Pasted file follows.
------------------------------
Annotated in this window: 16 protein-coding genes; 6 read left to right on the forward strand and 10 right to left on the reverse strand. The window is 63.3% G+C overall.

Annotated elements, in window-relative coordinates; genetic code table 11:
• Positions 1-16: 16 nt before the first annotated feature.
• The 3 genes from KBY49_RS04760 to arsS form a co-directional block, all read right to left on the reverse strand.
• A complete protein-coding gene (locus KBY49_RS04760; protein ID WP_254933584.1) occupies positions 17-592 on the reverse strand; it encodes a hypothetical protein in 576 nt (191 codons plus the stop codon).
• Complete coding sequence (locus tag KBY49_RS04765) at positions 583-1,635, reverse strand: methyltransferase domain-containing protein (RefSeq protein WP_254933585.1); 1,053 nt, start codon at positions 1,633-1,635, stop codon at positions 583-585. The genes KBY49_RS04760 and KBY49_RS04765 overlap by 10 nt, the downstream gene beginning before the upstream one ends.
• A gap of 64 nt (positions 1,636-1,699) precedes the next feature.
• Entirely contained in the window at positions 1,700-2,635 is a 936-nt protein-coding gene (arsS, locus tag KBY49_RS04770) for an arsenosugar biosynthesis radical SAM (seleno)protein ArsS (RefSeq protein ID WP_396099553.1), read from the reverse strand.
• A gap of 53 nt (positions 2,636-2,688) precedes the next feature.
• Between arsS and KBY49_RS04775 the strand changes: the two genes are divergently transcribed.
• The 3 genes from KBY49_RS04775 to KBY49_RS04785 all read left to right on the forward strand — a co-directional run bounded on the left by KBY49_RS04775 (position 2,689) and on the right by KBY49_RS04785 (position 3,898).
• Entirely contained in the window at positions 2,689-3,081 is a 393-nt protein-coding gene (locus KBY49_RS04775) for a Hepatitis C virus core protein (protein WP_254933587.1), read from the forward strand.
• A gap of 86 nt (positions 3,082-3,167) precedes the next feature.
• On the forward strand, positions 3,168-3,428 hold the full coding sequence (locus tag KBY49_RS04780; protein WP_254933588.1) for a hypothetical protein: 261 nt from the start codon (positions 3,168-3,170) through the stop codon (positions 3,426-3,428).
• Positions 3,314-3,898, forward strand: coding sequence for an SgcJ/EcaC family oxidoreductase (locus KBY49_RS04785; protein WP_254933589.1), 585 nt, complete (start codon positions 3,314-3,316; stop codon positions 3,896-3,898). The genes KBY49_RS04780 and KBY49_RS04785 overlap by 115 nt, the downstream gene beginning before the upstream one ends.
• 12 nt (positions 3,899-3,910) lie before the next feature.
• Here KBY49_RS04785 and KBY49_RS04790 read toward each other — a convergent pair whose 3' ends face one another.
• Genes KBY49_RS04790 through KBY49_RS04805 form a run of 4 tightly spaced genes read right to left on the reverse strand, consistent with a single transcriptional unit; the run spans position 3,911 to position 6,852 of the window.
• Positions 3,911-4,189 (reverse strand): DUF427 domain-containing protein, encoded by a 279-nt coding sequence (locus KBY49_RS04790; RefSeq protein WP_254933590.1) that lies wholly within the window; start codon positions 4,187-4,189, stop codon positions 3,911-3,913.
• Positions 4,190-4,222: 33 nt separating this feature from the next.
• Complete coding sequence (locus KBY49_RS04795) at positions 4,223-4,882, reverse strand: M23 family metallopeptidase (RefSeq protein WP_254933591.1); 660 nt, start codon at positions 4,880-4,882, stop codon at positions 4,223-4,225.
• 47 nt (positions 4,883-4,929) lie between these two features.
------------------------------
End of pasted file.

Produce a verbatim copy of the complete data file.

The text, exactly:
Annotated in this window: 16 protein-coding genes; 6 read left to right on the forward strand and 10 right to left on the reverse strand. The window is 63.3% G+C overall.

Annotated elements, in window-relative coordinates; genetic code table 11:
• Positions 1-16: 16 nt before the first annotated feature.
• The 3 genes from KBY49_RS04760 to arsS form a co-directional block, all read right to left on the reverse strand.
• A complete protein-coding gene (locus KBY49_RS04760; protein ID WP_254933584.1) occupies positions 17-592 on the reverse strand; it encodes a hypothetical protein in 576 nt (191 codons plus the stop codon).
• Complete coding sequence (locus tag KBY49_RS04765) at positions 583-1,635, reverse strand: methyltransferase domain-containing protein (RefSeq protein WP_254933585.1); 1,053 nt, start codon at positions 1,633-1,635, stop codon at positions 583-585. The genes KBY49_RS04760 and KBY49_RS04765 overlap by 10 nt, the downstream gene beginning before the upstream one ends.
• A gap of 64 nt (positions 1,636-1,699) precedes the next feature.
• Entirely contained in the window at positions 1,700-2,635 is a 936-nt protein-coding gene (arsS, locus tag KBY49_RS04770) for an arsenosugar biosynthesis radical SAM (seleno)protein ArsS (RefSeq protein ID WP_396099553.1), read from the reverse strand.
• A gap of 53 nt (positions 2,636-2,688) precedes the next feature.
• Between arsS and KBY49_RS04775 the strand changes: the two genes are divergently transcribed.
• The 3 genes from KBY49_RS04775 to KBY49_RS04785 all read left to right on the forward strand — a co-directional run bounded on the left by KBY49_RS04775 (position 2,689) and on the right by KBY49_RS04785 (position 3,898).
• Entirely contained in the window at positions 2,689-3,081 is a 393-nt protein-coding gene (locus KBY49_RS04775) for a Hepatitis C virus core protein (protein WP_254933587.1), read from the forward strand.
• A gap of 86 nt (positions 3,082-3,167) precedes the next feature.
• On the forward strand, positions 3,168-3,428 hold the full coding sequence (locus tag KBY49_RS04780; protein WP_254933588.1) for a hypothetical protein: 261 nt from the start codon (positions 3,168-3,170) through the stop codon (positions 3,426-3,428).
• Positions 3,314-3,898, forward strand: coding sequence for an SgcJ/EcaC family oxidoreductase (locus KBY49_RS04785; protein WP_254933589.1), 585 nt, complete (start codon positions 3,314-3,316; stop codon positions 3,896-3,898). The genes KBY49_RS04780 and KBY49_RS04785 overlap by 115 nt, the downstream gene beginning before the upstream one ends.
• 12 nt (positions 3,899-3,910) lie before the next feature.
• Here KBY49_RS04785 and KBY49_RS04790 read toward each other — a convergent pair whose 3' ends face one another.
• Genes KBY49_RS04790 through KBY49_RS04805 form a run of 4 tightly spaced genes read right to left on the reverse strand, consistent with a single transcriptional unit; the run spans position 3,911 to position 6,852 of the window.
• Positions 3,911-4,189 (reverse strand): DUF427 domain-containing protein, encoded by a 279-nt coding sequence (locus KBY49_RS04790; RefSeq protein WP_254933590.1) that lies wholly within the window; start codon positions 4,187-4,189, stop codon positions 3,911-3,913.
• Positions 4,190-4,222: 33 nt separating this feature from the next.
• Complete coding sequence (locus KBY49_RS04795) at positions 4,223-4,882, reverse strand: M23 family metallopeptidase (RefSeq protein WP_254933591.1); 660 nt, start codon at positions 4,880-4,882, stop codon at positions 4,223-4,225.
• 47 nt (positions 4,883-4,929) lie between these two features.